EXCLUSIVE: Stephen Lyle emerges as the early frontrunner to become the BBC’s new director of sport after Barbara Slater announced she would quit in the spring
- Barbara Slater will retire after 14 years overseeing the BBC’s sport output
- Stephen Lyle has now emerged as the early frontrunner to succeed Slater
- Listen to the latest episode of Mail Sport’s podcast It’s All Kicking Off
Stephen Lyle has emerged as the early frontrunner to replace outgoing BBC director of sport Barbara Slater – who announced she would be quitting just six months after the Gary Lineker crisis.
In a move which would see the former Channel 4 head of sport become the first person of colour to hold the role, which was created in 2000, insiders have disclosed BBC bosses are already discussing a replacement for Slater, who announced on Wednesday that she will retire in the spring following 14 years overseeing the broadcaster’s sport output.
Slater, a former gymnast who competed in the 1976 Olympic Games, came in for criticism for her part in the Lineker saga. She oversaw BBC Sport’s response which saw the Match of the Day presenter taken off the air for publicly comparing the Government’s flagship illegal immigration bill to Nazi Germany.
That decision, which triggered a backlash among staff with star names such as Ian Wright, Alan Shearer and Mark Chapman boycotting BBC programmes, was ultimately made by director general Tim Davie.
But Slater, the first female to take the role, came under fire for the way the crisis was handled in a series of uncomfortable meetings with angry workers.
Stephen Lyle has emerged as the early frontrunner to become the BBC’s director of sport
Barbara Slater will step down from the position in the spring after 14 years in charge of output
Slater announced she would be quitting just six months after the BBC’s Gary Lineker crisis
A snap poll, seen at the time by Mail Sport, saw 80 per cent of respondents rate senior management zero out of five for the way they handled the situation.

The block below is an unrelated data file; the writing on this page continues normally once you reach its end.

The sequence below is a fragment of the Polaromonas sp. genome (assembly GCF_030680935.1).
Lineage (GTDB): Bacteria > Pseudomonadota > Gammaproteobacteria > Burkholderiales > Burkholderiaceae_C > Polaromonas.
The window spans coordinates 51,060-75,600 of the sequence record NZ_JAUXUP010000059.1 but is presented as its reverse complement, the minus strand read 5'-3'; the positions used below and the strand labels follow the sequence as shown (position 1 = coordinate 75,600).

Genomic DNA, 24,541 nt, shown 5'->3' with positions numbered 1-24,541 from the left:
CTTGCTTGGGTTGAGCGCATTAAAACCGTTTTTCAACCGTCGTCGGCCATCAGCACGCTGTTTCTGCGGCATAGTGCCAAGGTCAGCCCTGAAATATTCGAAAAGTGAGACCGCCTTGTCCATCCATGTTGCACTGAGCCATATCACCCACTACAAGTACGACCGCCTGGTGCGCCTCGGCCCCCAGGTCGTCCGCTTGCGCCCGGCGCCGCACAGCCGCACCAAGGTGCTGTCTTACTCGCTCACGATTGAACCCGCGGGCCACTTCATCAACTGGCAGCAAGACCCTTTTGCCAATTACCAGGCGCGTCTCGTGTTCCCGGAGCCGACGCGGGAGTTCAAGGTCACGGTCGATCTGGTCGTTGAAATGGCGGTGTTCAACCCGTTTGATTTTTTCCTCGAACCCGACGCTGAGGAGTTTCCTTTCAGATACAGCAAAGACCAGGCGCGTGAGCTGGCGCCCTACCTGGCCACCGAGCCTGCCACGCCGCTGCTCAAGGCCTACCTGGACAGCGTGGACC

There was also open incredulity at Slater when she claimed bosses could ‘not have seen how it would spiral’ after a host of pundits refused to work and brought the broadcaster to its knees after Lineker’s suspension. Amid a rift within the department, some felt Slater put the interests of ‘talent’ above rank-and-file staff.
Slater’s tenure saw the BBC lose the rights to a host of high-profile sporting events, including the Olympics.
The announcement comes in the week of her 40th anniversary working for the BBC after starting in 1983 as a trainee assistant producer.
Lyle, who had been series editor of Match of the Day 2 and a programme editor for Match of the Day and live athletics, rejoined the BBC in 2019 as head of cricket. Mail Sport understands that he was made head of football just last week following the departure of Steve Rudge.
His return came after cricket returned to the BBC for the first time in 21 years.
Marking her exit, Slater said: ‘A career in BBC Sport has been an absolute passion, never just a job. Since joining I’ve been privileged to have had such amazing opportunities and the delight of working with such talented colleagues and partners. There are a huge number of people to thank, and so many magical memories to reflect upon. ‘
Davie added: ‘Barbara has had an extraordinary career at the BBC – a pioneer, innovator and outstanding leader – she has kept the BBC at the forefront of sport for a generation. I wish her well. She will leave the BBC with a tremendous legacy.’
The BBC declined to comment.